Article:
Although VA health care is also not without issue, broadly speaking, health care is arguably a more immediate and tangible need for refugee families than educational assistance. Moreover, just as veterans of Operation Enduring Freedom, Operation Iraqi Freedom and Operation New Dawn conflicts receive up to five years of free health care after discharge from service, perhaps, so too, should our Afghan allies. Although the Refugee Medical Assistance Program provides temporary, eight-month coverage and refugees may be eligible for Medicaid thereafter, Afghan allies specifically may feel more comfortable receiving treatment from VA, which specializes in understanding the trauma that extends from living and working in a war zone.
Specifically, Congress could pass an amendment to section 109 of Title 38 that is updated to the specific situation of our Afghan allies. Notably, the current law states that the government of the requesting nation must have “a reciprocal agreement with VA,” a provision that is impractical given the current Taliban-controlled government of Afghanistan.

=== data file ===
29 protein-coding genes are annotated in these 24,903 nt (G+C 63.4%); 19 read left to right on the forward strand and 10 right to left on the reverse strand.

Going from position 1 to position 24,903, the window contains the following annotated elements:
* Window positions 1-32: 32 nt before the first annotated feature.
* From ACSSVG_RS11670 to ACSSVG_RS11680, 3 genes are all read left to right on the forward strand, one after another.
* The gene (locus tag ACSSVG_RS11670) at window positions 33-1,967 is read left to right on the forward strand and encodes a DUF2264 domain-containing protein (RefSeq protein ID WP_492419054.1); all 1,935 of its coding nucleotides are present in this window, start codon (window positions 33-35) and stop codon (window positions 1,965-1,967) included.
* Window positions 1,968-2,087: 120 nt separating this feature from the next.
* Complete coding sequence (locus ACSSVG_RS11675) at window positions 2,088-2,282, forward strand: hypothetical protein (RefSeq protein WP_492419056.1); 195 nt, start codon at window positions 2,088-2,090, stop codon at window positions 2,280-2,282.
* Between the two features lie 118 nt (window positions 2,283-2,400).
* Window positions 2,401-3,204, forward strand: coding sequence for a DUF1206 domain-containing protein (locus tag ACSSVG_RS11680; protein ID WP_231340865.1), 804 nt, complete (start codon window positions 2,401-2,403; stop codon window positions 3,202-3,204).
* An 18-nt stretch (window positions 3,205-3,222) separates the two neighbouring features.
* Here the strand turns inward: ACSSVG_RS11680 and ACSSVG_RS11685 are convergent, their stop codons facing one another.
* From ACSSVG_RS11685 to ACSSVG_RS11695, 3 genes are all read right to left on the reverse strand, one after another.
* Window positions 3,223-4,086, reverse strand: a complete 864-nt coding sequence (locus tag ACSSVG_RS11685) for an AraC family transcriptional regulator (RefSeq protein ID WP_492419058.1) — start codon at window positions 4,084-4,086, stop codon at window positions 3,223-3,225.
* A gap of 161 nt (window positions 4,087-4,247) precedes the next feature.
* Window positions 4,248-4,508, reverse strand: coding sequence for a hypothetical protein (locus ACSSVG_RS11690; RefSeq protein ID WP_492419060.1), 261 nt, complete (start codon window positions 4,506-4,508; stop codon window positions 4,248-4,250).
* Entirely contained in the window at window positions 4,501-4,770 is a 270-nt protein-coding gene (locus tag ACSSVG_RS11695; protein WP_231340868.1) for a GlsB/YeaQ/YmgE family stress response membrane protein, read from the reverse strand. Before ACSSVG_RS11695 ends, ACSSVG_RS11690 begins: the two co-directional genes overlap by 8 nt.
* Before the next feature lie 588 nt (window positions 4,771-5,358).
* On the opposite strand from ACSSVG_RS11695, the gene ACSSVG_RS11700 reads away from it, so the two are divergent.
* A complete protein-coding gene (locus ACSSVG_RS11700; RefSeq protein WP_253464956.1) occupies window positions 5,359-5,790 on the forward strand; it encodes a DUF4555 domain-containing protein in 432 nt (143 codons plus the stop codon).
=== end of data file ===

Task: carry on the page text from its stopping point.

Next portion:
Although Afghan allies may encounter the same difficulties when it comes to documenting their service for health care purposes as they would for GI bill benefits, the fact that Medicaid benefits are alternatively available would likely provide a natural offset of those who served alongside U.S. forces in a military setting versus those who did not.
As with any legislative proposal, the devil is in the details. As Sen. Carl Hayden (D-Ariz.) stated during the passage of the 1946 Recission Act, which provided benefits to Filipino veterans:
“As I see it, the best thing the American government can do is to help the Filipino people to help themselves.”
Likewise, the best thing we can do now for our Afghan allies is to help them help themselves, through thoughtful and specifically tailored legislative proposals that will aid them in establishing their new lives here.
Rory E. Riley-Topping is the founder of Riley-Topping Consulting, where she continues to work with various veterans’ organizations. Riley-Topping served as a litigation staff attorney for the National Veterans Legal Services Program (NVLSP), where she represented veterans and their survivors before the U.S. Court of Appeals for Veterans Claims. She also served as the staff director and counsel for the House Committee on Veterans’ Affairs, Subcommittee on Disability Assistance and Memorial Affairs for former Chairman Jeff Miller (R-Fla.). You can find her on Twitter: @RileyTopping.